Technology Integration Evaluation

I’m lucky enough to be in that age group that grew up with technology. I don’t mean with an iPad in my hand. I mean technology and I grew up together. I remember when we got our first VCR, home gaming console (ColecoVision), Computer (Thank you PCjr), Walkman, Discman, DVD, TeVo, Limewire, ITunes, Netflix etc. I learned how to do cursive and type. I learned how to use microfiche and the Internet. I learned how to change the margins and font on Word so that my 4-page essay was really 10 pages. ūüėČ

Seamless integration is when students are not only using technology daily, but have access to a variety of tools that match the task at hand and provide them the opportunity to build a deeper understanding of content.

What it means to integrate technology has changed so quickly over the past 10 years. I became a teacher in 2006. Post-internet, Pre iPads. What integrating technology meant back then compared to what it means now is completely different and it keeps changing every day.

My Tech Teaching Timeline copy


Image © 2012, by Dr. Ruben Puentudura

Today I feel that I am still constantly rotating between the different stages of the SAMR model, especially when trying something new. For example, I was really excited to use Google Forms for my students to sign up for their choices in a community outreach program. I thought forms would automatically collect their email addresses, but because email is turned off for fourth graders, it did not. So I had the students use post-its to collect the data and I was done in less time than the Google Form idea was taking. So, I learned, technology is amazing, but not always necessary. We need to be the gate-keepers of technology and find a balance. If tech is simply substituting for the good, ole paper and pencil and providing no real functional change, then we need to ask ourselves why we are using it.

When I started with COETAIL I came across this infographic on ¬† Since then, I have created a similar poster with my students to help them categorize the many tools they know and they best ways to use them. In doing so, my students gained a deeper understanding of the tools they know and their functionality. This enables them to be in the driver’s seat and understand how to use technology to meet their needs.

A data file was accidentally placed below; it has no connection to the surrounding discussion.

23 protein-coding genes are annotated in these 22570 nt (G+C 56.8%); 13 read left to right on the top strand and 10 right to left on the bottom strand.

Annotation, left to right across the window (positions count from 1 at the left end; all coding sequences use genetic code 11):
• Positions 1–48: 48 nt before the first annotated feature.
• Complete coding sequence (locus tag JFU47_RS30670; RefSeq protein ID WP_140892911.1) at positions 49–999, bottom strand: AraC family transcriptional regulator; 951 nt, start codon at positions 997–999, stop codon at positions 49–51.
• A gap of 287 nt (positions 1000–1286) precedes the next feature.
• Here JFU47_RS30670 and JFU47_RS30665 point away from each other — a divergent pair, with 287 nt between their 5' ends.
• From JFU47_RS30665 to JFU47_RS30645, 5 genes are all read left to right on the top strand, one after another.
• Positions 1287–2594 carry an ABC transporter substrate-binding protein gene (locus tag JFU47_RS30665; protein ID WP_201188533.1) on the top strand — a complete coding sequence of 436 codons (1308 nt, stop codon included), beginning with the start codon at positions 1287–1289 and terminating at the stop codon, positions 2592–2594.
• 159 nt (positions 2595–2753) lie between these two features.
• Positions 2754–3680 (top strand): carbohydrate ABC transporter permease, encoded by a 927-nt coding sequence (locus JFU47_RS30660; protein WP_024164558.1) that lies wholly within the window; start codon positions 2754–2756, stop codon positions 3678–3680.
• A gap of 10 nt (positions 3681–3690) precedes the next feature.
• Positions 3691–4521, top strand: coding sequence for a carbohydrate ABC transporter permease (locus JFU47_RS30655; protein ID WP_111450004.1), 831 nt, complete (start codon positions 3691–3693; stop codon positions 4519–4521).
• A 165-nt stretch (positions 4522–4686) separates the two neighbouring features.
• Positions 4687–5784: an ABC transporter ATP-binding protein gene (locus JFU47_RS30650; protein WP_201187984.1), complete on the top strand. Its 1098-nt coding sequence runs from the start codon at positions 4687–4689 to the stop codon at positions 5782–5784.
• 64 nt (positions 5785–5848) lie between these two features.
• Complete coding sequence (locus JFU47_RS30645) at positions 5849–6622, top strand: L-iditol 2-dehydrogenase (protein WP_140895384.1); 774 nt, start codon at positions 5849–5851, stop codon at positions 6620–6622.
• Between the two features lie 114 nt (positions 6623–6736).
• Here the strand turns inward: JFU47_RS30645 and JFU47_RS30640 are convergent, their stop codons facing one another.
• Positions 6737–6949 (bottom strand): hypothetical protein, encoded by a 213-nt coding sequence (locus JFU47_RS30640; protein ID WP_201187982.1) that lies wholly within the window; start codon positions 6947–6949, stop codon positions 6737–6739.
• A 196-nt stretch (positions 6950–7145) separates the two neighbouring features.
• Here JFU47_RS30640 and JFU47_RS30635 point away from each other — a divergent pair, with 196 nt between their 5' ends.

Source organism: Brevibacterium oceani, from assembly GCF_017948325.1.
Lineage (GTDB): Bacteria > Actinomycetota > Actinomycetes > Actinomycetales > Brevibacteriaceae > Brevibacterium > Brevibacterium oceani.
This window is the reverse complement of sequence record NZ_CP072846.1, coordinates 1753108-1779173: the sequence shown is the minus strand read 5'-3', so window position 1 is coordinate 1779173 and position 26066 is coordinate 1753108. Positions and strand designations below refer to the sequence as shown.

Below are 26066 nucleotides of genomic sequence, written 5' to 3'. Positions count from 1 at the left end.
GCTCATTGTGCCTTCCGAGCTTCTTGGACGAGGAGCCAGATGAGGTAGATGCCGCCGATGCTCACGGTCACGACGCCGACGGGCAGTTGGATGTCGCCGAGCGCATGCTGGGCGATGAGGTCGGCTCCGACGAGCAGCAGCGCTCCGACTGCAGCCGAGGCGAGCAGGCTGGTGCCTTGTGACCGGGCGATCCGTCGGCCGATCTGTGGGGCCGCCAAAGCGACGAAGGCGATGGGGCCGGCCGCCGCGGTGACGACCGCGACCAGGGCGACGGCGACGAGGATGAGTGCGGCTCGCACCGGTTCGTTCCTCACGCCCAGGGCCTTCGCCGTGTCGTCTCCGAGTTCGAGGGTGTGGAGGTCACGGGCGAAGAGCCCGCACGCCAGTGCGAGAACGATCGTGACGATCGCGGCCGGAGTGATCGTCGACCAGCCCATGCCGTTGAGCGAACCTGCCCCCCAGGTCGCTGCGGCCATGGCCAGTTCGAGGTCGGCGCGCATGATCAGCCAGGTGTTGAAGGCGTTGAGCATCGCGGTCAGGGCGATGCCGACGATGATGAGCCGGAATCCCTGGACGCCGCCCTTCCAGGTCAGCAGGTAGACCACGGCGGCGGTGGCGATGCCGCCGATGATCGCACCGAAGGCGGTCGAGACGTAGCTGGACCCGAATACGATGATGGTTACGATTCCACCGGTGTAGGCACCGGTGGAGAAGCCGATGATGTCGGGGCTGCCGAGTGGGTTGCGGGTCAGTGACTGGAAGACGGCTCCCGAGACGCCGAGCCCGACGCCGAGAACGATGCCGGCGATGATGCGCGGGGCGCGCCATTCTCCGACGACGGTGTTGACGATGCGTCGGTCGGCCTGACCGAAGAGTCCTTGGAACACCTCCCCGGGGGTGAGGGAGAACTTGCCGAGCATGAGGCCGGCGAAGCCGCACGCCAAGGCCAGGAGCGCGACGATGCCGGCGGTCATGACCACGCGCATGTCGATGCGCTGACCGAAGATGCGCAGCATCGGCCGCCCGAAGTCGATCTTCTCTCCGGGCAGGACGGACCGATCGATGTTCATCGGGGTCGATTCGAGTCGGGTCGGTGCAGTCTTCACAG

My overall evaluation of my technology integration is that in many ways it is in the transformational stage, and in other ways, it is in the enhancement stage and it continues to go through an ebb and flow between the different stages. My goal moving forward is to continue to empower my students to understand how technology can help transform their learning and be able to choose the tools that best support their needs.

Jennifer Byrnes

My name is Jen and this is my 10th year as an educator. I am a fourth-grade teacher at the American School of the Hague. I have lived and worked in the US, Uk, Italy, China and the Netherlands. I have taught grades K-4.

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2 Responses

  1. Hi Jen,

    It’s an amazing journey we are on! The devices your students now use every day would have sounded like speculative science fiction back in the VCR days (there’s nothing as cool as an iPad in the original Star Trek). What is waiting for us around the corner?

    I wonder whether we are too hard on Substitution. It’s the bottom of the SAMR ladder, but if it is replacing a worthwhile activity, the activity will still be worthwhile. Your Google forms example reminds me of the times when I have felt the relief of falling back on an analogue solution. I find myself doing this more and more; it’s an easy way to wrongfoot the students!

    Even when we are apparently substituting, moreover, with a digital device we are creating a record which we could compare year-on-year; we are building in the possibility to share what has been done; and maybe the students themselves will identify a way in which the technology can transform the task (the ‘deeper understanding’ in your Seamless definition above).

    “Do you think I’m only substituting?” ask my concerned colleagues, and I feel I have to reassure them that they have not failed in any way. Furthermore, Redefinition is quite a high bar which we need to reserve for the occasional triumph (I often have difficulty just defining what I’m already doing).

    Maybe SAMR needs a subterranean rung called Diminish which we can congratulate ourselves for having avoided, but then it would even be more difficult to pronounce.

  2. Hello Jennifer,

    I like the idea of the students making the Pedagogy poster. Talking through what are the “best ways to use them (Technology)”. I am wondering how I could incorporate this into my teaching of PE to MS and HS students. What were the types of questions that students asked you? What were the key questions that you used with students to create understanding about depth and use of technology?

    Your thoughts about how it was just as easy to do it with pen and post its because the email addresses where turned off is a timely reminder about how other systems of operation can get in the way. Steve’s point above about substitution methods allowing for a historical record is also something that I have been thinking about. It makes me think of the days of databases and how do we store this information. Tag it if you like and how much time does this take for what reward. I would love to find a simple solution to recording post its or pen and paper work for later use or comparison.

    You have made me think about SAMR from a different angle, thanks


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